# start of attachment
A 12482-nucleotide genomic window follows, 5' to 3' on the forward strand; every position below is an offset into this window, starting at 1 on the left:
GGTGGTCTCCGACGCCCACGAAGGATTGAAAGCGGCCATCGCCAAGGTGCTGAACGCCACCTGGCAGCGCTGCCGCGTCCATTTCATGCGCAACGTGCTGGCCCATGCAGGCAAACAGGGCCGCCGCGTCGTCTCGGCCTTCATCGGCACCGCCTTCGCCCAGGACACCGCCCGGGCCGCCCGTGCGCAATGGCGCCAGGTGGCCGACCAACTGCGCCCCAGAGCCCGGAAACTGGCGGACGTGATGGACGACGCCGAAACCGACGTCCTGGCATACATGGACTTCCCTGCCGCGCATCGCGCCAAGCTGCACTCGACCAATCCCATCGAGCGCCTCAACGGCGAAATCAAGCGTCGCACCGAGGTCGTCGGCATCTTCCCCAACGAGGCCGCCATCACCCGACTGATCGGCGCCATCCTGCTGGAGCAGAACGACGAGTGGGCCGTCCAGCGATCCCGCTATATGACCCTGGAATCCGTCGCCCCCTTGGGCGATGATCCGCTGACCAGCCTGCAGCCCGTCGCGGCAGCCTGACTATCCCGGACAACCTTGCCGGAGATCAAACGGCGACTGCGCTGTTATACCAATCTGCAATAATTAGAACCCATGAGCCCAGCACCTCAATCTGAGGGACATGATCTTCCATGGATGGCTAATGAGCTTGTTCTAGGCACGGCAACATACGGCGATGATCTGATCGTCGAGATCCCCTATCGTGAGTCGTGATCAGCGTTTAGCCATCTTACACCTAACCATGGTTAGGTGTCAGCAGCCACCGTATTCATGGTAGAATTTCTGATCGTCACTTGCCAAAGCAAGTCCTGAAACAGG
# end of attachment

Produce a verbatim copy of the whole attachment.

A 12482-nucleotide genomic window follows, 5' to 3' on the forward strand; every position below is an offset into this window, starting at 1 on the left:
GGTGGTCTCCGACGCCCACGAAGGATTGAAAGCGGCCATCGCCAAGGTGCTGAACGCCACCTGGCAGCGCTGCCGCGTCCATTTCATGCGCAACGTGCTGGCCCATGCAGGCAAACAGGGCCGCCGCGTCGTCTCGGCCTTCATCGGCACCGCCTTCGCCCAGGACACCGCCCGGGCCGCCCGTGCGCAATGGCGCCAGGTGGCCGACCAACTGCGCCCCAGAGCCCGGAAACTGGCGGACGTGATGGACGACGCCGAAACCGACGTCCTGGCATACATGGACTTCCCTGCCGCGCATCGCGCCAAGCTGCACTCGACCAATCCCATCGAGCGCCTCAACGGCGAAATCAAGCGTCGCACCGAGGTCGTCGGCATCTTCCCCAACGAGGCCGCCATCACCCGACTGATCGGCGCCATCCTGCTGGAGCAGAACGACGAGTGGGCCGTCCAGCGATCCCGCTATATGACCCTGGAATCCGTCGCCCCCTTGGGCGATGATCCGCTGACCAGCCTGCAGCCCGTCGCGGCAGCCTGACTATCCCGGACAACCTTGCCGGAGATCAAACGGCGACTGCGCTGTTATACCAATCTGCAATAATTAGAACCCATGAGCCCAGCACCTCAATCTGAGGGACATGATCTTCCATGGATGGCTAATGAGCTTGTTCTAGGCACGGCAACATACGGCGATGATCTGATCGTCGAGATCCCCTATCGTGAGTCGTGATCAGCGTTTAGCCATCTTACACCTAACCATGGTTAGGTGTCAGCAGCCACCGTATTCATGGTAGAATTTCTGATCGTCACTTGCCAAAGCAAGTCCTGAAACAGG